Abramovich blocked from keeping his private jet in Israel

Abramovich, who also has Israeli citizenship, flew from Moscow to Israel on Sunday.

 Roman Abramovich watches his team during their English Premier League soccer match against Arsenal (photo credit: REUTERS/EDDIE KEOGH)
Roman Abramovich watches his team during their English Premier League soccer match against Arsenal
(photo credit: REUTERS/EDDIE KEOGH)

Israel blocked Russian oligarch Roman Abramovich from keeping his private jet at Ben-Gurion Airport after he was sanctioned due to close ties with Russian President Vladimir Putin, a diplomatic source said on Tuesday.

Abramovich, who also has Israeli citizenship, flew from Moscow to Israel on Sunday and left for Istanbul on Monday. He landed in Moscow on Tuesday.

Abramovich is a target of Western sanctions on Russia and cannot enter the UK, where he has lived in recent years and where he currently owns the Chelsea soccer team. He is also a major donor to hospitals and other institutions in Israel. Yad Vashem suspended its partnership with Abramovich last week, which included a donation of tens of millions of dollars.

Israel does not have laws that allow it to seize people’s property, the way other countries have said they would do to oligarchs’ mansions, jets and yachts. That threat might have led to some of the oligarchs trying to park or dock in Israel indefinitely.

However, Jerusalem plans to do what it can do to ensure it is not used as a haven for oligarchs, even without an official legislative framework, the source said. Passing such a law would likely take a long time.

 Chelsea Football Club owner Roman Abramovich walks past the High Court in London on November 16, 2011.  (credit: REUTERS/SUZANNE PLUNKETT) Chelsea Football Club owner Roman Abramovich walks past the High Court in London on November 16, 2011. (credit: REUTERS/SUZANNE PLUNKETT)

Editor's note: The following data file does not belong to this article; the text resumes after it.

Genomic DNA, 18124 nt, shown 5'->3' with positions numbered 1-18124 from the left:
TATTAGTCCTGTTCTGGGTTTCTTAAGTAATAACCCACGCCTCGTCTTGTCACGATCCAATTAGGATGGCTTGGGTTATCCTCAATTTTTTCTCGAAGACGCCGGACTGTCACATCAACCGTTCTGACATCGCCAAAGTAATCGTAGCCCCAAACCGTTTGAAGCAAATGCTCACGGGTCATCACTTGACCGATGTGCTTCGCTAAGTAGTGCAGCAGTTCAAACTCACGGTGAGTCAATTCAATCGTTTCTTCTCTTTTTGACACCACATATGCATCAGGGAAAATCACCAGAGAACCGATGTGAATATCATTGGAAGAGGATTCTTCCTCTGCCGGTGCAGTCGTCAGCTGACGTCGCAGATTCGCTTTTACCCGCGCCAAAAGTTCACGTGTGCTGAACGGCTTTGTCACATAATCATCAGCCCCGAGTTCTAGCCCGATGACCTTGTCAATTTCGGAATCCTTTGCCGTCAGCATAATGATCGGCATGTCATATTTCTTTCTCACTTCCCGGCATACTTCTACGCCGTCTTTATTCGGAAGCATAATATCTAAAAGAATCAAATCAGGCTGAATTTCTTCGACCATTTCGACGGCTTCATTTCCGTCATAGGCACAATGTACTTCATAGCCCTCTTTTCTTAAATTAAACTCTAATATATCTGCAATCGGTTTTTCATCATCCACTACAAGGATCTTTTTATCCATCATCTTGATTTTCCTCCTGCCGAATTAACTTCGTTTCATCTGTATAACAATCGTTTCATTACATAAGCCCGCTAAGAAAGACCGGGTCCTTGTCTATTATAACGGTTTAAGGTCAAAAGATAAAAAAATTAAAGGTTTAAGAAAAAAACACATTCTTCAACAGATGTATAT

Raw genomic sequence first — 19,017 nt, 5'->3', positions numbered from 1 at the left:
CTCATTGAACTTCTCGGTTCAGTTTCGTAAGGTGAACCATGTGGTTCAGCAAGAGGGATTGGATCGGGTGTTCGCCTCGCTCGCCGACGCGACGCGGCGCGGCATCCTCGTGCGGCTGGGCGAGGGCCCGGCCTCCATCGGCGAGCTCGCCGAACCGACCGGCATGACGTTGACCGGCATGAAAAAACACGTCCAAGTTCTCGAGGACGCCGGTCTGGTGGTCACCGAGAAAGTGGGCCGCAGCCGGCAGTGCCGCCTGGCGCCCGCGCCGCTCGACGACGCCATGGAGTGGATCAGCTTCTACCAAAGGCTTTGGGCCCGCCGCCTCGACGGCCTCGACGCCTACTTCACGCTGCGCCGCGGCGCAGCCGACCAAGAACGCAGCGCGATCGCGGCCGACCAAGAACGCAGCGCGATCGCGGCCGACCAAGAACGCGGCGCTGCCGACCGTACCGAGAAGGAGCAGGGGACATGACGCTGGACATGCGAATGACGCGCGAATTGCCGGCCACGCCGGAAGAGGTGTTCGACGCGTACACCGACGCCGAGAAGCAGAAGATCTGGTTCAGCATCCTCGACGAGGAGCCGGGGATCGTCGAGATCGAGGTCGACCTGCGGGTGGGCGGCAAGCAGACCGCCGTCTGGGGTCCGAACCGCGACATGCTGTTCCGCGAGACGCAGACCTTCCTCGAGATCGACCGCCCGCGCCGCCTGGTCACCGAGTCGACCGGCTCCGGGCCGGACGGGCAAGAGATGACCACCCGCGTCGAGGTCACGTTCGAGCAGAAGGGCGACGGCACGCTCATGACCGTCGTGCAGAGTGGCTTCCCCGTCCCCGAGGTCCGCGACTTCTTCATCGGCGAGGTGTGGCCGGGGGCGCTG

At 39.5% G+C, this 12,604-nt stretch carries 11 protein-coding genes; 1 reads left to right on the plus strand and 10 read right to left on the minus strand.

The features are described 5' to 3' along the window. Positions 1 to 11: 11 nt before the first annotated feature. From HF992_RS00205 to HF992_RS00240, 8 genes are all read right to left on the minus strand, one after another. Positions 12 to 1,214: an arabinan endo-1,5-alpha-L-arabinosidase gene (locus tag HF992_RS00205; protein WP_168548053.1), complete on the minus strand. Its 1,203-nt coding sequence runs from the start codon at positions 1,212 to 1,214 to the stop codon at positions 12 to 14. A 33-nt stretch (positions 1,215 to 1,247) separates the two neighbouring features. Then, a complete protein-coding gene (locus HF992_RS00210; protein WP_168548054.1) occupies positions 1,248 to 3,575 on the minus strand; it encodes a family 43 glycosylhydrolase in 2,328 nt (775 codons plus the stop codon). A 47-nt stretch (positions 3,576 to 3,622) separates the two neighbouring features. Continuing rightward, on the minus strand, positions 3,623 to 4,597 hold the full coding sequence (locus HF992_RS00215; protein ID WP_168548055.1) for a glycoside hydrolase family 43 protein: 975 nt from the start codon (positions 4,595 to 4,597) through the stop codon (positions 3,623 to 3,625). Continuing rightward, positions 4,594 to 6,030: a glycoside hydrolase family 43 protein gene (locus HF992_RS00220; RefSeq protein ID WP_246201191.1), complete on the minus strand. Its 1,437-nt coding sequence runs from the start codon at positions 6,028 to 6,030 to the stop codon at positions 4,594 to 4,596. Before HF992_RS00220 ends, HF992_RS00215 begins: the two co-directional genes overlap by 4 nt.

In one such move, Abramovich was not allowed to leave his plane in Israel indefinitely. He was intentionally granted a short slot of time to park his jet at Ben-Gurion Airport.

Israeli financial institutions have also moved to comply with US sanctions, with government support, the source said.

“Israel will not be a route to bypass sanctions imposed on Russia by the United States and other Western countries,” Foreign Minister Yair Lapid said on Monday.

Ukrainian Foreign Minister Dmytro Kuleba tweeted that he was “assured [in a call with Lapid on Tuesday that] Israel won’t be the route for Russia to bypass sanctions. Grateful for Israel’s mediation efforts and humanitarian aid. We discussed ways of ending the war in Ukraine. Agreed that the rights of Ukrainians arriving in Israel will be respected.”

Lapid said he updated Kuleba on Israel’s humanitarian aid to Ukraine and the field hospital it plans to construct.

The call lasted about 45 minutes, and the ministers spoke in English.

The Foreign Ministry started a joint team led by its senior deputy legal adviser, Keren Shahar, along with the Bank of Israel, the Finance Ministry, the Economy Ministry, the Airports Authority, the Energy Ministry and the Justice Ministry, to examine which Western sanctions on Russia are relevant to ensure Israel is not used to circumventing them.

Sanctions that target finance and aviation were among those in question, said a spokesman for Lapid, but the Foreign Ministry declined to provide a list or to elaborate.

UK Foreign Secretary Liz Truss tweeted that it was “welcome news from Yair Lapid that Israel will support sanctions against Russia. We are working with our allies and partners to apply pressure on Putin and challenge his unprovoked and needless attack on Ukraine.”